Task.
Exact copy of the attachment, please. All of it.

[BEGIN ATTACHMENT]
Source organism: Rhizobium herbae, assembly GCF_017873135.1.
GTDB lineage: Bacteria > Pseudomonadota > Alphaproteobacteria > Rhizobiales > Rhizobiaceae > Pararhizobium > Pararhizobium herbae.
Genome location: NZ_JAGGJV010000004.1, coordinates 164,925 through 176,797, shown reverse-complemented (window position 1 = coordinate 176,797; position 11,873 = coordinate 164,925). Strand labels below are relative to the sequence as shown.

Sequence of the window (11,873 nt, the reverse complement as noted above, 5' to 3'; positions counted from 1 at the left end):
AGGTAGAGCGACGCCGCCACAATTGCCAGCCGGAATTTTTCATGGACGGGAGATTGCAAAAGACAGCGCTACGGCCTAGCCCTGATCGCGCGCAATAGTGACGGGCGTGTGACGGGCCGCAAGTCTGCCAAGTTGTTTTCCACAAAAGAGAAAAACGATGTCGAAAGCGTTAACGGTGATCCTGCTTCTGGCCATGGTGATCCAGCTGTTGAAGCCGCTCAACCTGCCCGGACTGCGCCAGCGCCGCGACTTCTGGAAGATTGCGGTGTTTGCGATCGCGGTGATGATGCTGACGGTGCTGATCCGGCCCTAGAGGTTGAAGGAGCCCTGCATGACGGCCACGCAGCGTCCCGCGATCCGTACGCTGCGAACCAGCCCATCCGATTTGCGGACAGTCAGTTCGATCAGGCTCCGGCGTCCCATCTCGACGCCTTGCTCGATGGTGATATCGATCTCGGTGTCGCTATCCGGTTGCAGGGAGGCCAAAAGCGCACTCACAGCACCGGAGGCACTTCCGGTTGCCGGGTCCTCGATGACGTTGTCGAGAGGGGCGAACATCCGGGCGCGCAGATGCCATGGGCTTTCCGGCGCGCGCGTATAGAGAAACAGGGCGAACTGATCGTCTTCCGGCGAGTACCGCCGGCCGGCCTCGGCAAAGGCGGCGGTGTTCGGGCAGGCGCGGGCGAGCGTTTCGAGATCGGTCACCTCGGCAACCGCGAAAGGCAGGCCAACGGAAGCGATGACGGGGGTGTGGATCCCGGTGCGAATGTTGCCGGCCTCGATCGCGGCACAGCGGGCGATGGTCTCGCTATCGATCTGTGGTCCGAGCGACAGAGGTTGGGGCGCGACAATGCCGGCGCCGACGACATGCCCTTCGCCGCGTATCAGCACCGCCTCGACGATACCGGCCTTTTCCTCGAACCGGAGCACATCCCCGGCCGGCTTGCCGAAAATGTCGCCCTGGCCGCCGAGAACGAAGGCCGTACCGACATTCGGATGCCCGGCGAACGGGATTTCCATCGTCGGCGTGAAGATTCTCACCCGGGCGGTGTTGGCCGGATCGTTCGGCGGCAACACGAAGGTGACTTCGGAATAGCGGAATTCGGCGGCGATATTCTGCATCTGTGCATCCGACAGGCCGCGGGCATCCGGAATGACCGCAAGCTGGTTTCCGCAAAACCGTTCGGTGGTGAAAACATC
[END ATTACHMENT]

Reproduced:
Source organism: Rhizobium herbae, assembly GCF_017873135.1.
GTDB lineage: Bacteria > Pseudomonadota > Alphaproteobacteria > Rhizobiales > Rhizobiaceae > Pararhizobium > Pararhizobium herbae.
Genome location: NZ_JAGGJV010000004.1, coordinates 164,925 through 176,797, shown reverse-complemented (window position 1 = coordinate 176,797; position 11,873 = coordinate 164,925). Strand labels below are relative to the sequence as shown.

Sequence of the window (11,873 nt, the reverse complement as noted above, 5' to 3'; positions counted from 1 at the left end):
AGGTAGAGCGACGCCGCCACAATTGCCAGCCGGAATTTTTCATGGACGGGAGATTGCAAAAGACAGCGCTACGGCCTAGCCCTGATCGCGCGCAATAGTGACGGGCGTGTGACGGGCCGCAAGTCTGCCAAGTTGTTTTCCACAAAAGAGAAAAACGATGTCGAAAGCGTTAACGGTGATCCTGCTTCTGGCCATGGTGATCCAGCTGTTGAAGCCGCTCAACCTGCCCGGACTGCGCCAGCGCCGCGACTTCTGGAAGATTGCGGTGTTTGCGATCGCGGTGATGATGCTGACGGTGCTGATCCGGCCCTAGAGGTTGAAGGAGCCCTGCATGACGGCCACGCAGCGTCCCGCGATCCGTACGCTGCGAACCAGCCCATCCGATTTGCGGACAGTCAGTTCGATCAGGCTCCGGCGTCCCATCTCGACGCCTTGCTCGATGGTGATATCGATCTCGGTGTCGCTATCCGGTTGCAGGGAGGCCAAAAGCGCACTCACAGCACCGGAGGCACTTCCGGTTGCCGGGTCCTCGATGACGTTGTCGAGAGGGGCGAACATCCGGGCGCGCAGATGCCATGGGCTTTCCGGCGCGCGCGTATAGAGAAACAGGGCGAACTGATCGTCTTCCGGCGAGTACCGCCGGCCGGCCTCGGCAAAGGCGGCGGTGTTCGGGCAGGCGCGGGCGAGCGTTTCGAGATCGGTCACCTCGGCAACCGCGAAAGGCAGGCCAACGGAAGCGATGACGGGGGTGTGGATCCCGGTGCGAATGTTGCCGGCCTCGATCGCGGCACAGCGGGCGATGGTCTCGCTATCGATCTGTGGTCCGAGCGACAGAGGTTGGGGCGCGACAATGCCGGCGCCGACGACATGCCCTTCGCCGCGTATCAGCACCGCCTCGACGATACCGGCCTTTTCCTCGAACCGGAGCACATCCCCGGCCGGCTTGCCGAAAATGTCGCCCTGGCCGCCGAGAACGAAGGCCGTACCGACATTCGGATGCCCGGCGAACGGGATTTCCATCGTCGGCGTGAAGATTCTCACCCGGGCGGTGTTGGCCGGATCGTTCGGCGGCAACACGAAGGTGACTTCGGAATAGCGGAATTCGGCGGCGATATTCTGCATCTGTGCATCCGACAGGCCGCGGGCATCCGGAATGACCGCAAGCTGGTTTCCGCAAAACCGTTCGGTGGTGAAAACATC